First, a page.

The next day, I was due back in Boston. The increased security procedures at airports across the country meant leaving home two and a half hours earlier than I usually would; no more electronic check-ins, no more arriving at the airport at 7.15am for a 7.30am flight. Long queues of tired passengers waiting for their boarding passes were greeted by ground crew collecting newly banned items -- nail-cutters, tweezers, lighters and even metallic pens and pencils. Lines for security were longer, people went through slower, minimum-wage screeners appeared to be paying more attention to the X-ray images and collecting more banned items. An hour and a half later, the usually crowded departure area had just two other passengers waiting for the Boston flight.

The flight finally pulled away from the gate with less than 10 per cent occupancy -- it seemed like a private chartered jet with just 15 of us on board. Despite all the new security precautions and the hue and cry about how pilots should keep the cockpit locked during the flights, the cockpit door swung open as our plane took off, making passengers exchange uneasy glances.

As the plane soared higher, passengers and crew looked out of the right side, seeing smoke spiral from lower Manhattan. Logan airport was deserted; there was no line for taxis and hardly any taxis either. Voicemails from the office leadership mentioned that the NY offices were open again, but employees should decide what's best for them -- taking time to deal with the events of the past week or coming to work as occupational therapy. Administrative staff in our offices had been making colour printouts of flags for interested employees, specially since flags were sold out around the country -- Walmart's average flag sales that week was 450,000 compared to 26,000 during the same week last year.

Back on the project, I learnt that a new team member was in the Marine reserves. Being one of only 20 in the country with his skill sets in a bomb-related field, he had received feelers about serving the country again and was all set to go when called. Another team member sympathised with me after hearing news reports of an Indian killed in the backlash. If only she had read the Indian media, she would have known how many more had been affected.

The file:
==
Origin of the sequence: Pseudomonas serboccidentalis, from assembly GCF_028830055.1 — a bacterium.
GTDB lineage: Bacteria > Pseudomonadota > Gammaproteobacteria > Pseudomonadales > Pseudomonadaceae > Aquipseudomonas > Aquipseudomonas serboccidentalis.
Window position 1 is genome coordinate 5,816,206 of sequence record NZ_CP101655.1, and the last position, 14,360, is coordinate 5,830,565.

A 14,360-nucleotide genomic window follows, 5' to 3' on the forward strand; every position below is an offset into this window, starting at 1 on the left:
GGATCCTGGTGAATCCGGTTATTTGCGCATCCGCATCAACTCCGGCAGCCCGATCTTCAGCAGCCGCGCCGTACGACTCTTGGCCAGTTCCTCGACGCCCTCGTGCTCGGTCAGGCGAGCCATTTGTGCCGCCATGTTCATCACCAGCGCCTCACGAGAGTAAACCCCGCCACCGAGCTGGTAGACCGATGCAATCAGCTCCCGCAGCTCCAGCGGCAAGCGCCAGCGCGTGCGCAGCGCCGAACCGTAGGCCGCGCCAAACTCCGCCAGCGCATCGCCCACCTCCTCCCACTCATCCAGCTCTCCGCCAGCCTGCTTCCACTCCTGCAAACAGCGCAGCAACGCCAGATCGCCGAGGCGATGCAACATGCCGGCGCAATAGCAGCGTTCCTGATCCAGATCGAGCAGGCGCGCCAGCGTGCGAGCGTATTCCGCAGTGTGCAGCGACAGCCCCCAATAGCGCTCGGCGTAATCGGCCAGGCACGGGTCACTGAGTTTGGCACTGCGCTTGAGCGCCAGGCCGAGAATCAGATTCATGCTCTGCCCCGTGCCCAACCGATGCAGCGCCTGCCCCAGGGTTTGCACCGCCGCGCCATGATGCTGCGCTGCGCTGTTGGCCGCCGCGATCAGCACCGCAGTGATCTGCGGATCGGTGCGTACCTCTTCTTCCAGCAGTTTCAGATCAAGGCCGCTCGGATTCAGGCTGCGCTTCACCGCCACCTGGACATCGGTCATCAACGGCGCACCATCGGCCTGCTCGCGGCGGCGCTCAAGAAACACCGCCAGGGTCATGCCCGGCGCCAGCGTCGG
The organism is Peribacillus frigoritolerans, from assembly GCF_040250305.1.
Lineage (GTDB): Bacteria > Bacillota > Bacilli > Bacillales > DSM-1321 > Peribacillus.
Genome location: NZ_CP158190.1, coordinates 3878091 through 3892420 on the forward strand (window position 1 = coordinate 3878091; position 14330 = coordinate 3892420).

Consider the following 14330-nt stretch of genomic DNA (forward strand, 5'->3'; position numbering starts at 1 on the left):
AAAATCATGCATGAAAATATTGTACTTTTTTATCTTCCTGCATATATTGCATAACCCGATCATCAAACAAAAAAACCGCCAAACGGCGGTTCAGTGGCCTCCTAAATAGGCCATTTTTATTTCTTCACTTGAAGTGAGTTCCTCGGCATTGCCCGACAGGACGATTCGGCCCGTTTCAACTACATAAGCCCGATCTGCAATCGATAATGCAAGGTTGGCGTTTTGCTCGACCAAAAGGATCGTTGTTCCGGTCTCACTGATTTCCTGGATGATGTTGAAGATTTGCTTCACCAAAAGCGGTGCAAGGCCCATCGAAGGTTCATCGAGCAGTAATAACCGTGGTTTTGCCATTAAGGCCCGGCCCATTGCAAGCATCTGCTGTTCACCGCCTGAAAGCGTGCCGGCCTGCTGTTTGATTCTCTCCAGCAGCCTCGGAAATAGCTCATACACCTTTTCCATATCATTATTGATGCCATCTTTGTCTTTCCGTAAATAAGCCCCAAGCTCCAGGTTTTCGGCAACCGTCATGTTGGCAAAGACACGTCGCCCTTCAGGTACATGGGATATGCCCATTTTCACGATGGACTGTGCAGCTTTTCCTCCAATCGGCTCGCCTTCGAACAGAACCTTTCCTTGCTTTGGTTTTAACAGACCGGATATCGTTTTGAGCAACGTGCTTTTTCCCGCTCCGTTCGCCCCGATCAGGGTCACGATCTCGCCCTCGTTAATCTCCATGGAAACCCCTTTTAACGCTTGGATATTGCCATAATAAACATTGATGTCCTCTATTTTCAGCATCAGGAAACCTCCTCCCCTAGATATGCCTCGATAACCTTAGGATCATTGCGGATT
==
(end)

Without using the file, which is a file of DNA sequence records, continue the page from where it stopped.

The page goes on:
Yet another colleague, who's always on the road during the week, confused his 21/2-year-old daughter by coming home every day since the tragedy. Earlier this week, when he left before she woke up, she asked her mum, "Daddy... work? Daddy home... Friday?" When she was told Daddy would be back that day, she asked, "Today... Friday?" People have started rethinking their priorities.

A week after the tragedy, Jay Leno's Tonight Show started broadcasting again, cautious, subdued... he mostly poked fun at himself during the introduction. Like most radio stations that didn't know how to react or what music to play after the tragedy, he confessed he wasn't trying to make people forget what had recently happened, just help people get their minds off it for a few minutes and get them smiling again.

Media reports have criticised Logan airport for not taking enough precautions, but my experience proved otherwise. After removing every piece of metal on my body (down to my belt), my laptop backpack was thoroughly searched, each of the eight pockets emptied and every item examined and my camera, palm pilot and cell phone tested before they ran it all through the x-ray machine once again and then allowed me to pack it up. Then the state police officer asked me where I was born and when I mentioned India, he asked for my residency papers.

During the first few months in the US, I used to carry those sacred papers around wherever I went -- my passport and my Immigration and Naturalisation Services papers -- but had long since stopped carrying them mainly for safety reasons. My US driver's licence did not mean anything, he said, and called the INS office to run a check on me. Since their computers "were running slow", he had to call them back in 15 minutes, during which I was questioned -- what I did, when did I come to Boston, where I entered the country, what visa I was on...

Fifteen minutes later, he called back and was told that their records still showed that I lived in Virginia (where I lived before I changed employers). That was odd, since they transferred my visa to my new employer and had my new address on record! But, all said and done, their records showed that I was legally residing in the US till 2002. I was told to stop by an INS office and update their records and carry my visa and residency permit with me since I would be flying every week for this project. The officer was friendly and courteous, but I could save time and tension next time onwards if I had my visa with me -- at least till the dust settles.

I'll say an extra prayer before I board my flight from Boston back home tonight.

Terrorism in America: The complete coverage

Design: Lynette Menezes

The Rediff Specials